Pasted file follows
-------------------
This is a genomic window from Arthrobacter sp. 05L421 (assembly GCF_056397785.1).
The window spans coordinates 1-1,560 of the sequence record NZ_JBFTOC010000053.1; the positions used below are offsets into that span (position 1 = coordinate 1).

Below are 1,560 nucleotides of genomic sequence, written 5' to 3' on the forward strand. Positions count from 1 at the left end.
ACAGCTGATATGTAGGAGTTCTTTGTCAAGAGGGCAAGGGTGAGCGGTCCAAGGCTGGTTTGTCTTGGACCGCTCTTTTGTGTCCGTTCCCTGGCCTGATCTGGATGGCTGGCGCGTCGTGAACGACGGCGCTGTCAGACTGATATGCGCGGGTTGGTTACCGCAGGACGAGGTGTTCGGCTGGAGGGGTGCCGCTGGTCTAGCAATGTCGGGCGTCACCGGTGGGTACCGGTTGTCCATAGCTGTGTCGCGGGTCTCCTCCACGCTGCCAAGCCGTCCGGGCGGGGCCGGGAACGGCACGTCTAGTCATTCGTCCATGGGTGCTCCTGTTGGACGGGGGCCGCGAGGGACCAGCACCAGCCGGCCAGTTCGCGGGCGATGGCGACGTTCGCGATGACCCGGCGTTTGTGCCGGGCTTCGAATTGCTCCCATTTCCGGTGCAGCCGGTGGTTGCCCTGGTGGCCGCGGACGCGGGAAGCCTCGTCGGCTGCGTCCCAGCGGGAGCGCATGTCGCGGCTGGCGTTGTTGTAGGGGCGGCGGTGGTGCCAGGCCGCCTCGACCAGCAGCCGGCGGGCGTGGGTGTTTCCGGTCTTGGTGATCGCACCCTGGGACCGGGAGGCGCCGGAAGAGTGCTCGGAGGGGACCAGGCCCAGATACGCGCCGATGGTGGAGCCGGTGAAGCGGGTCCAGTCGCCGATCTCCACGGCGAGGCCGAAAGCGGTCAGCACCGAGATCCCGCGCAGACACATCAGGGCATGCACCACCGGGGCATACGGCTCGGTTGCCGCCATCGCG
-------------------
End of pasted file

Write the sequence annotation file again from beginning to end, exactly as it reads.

This is a genomic window from Arthrobacter sp. 05L421 (assembly GCF_056397785.1).
The window spans coordinates 1-1,560 of the sequence record NZ_JBFTOC010000053.1; the positions used below are offsets into that span (position 1 = coordinate 1).

Below are 1,560 nucleotides of genomic sequence, written 5' to 3' on the forward strand. Positions count from 1 at the left end.
ACAGCTGATATGTAGGAGTTCTTTGTCAAGAGGGCAAGGGTGAGCGGTCCAAGGCTGGTTTGTCTTGGACCGCTCTTTTGTGTCCGTTCCCTGGCCTGATCTGGATGGCTGGCGCGTCGTGAACGACGGCGCTGTCAGACTGATATGCGCGGGTTGGTTACCGCAGGACGAGGTGTTCGGCTGGAGGGGTGCCGCTGGTCTAGCAATGTCGGGCGTCACCGGTGGGTACCGGTTGTCCATAGCTGTGTCGCGGGTCTCCTCCACGCTGCCAAGCCGTCCGGGCGGGGCCGGGAACGGCACGTCTAGTCATTCGTCCATGGGTGCTCCTGTTGGACGGGGGCCGCGAGGGACCAGCACCAGCCGGCCAGTTCGCGGGCGATGGCGACGTTCGCGATGACCCGGCGTTTGTGCCGGGCTTCGAATTGCTCCCATTTCCGGTGCAGCCGGTGGTTGCCCTGGTGGCCGCGGACGCGGGAAGCCTCGTCGGCTGCGTCCCAGCGGGAGCGCATGTCGCGGCTGGCGTTGTTGTAGGGGCGGCGGTGGTGCCAGGCCGCCTCGACCAGCAGCCGGCGGGCGTGGGTGTTTCCGGTCTTGGTGATCGCACCCTGGGACCGGGAGGCGCCGGAAGAGTGCTCGGAGGGGACCAGGCCCAGATACGCGCCGATGGTGGAGCCGGTGAAGCGGGTCCAGTCGCCGATCTCCACGGCGAGGCCGAAAGCGGTCAGCACCGAGATCCCGCGCAGACACATCAGGGCATGCACCACCGGGGCATACGGCTCGGTTGCCGCCATCGCG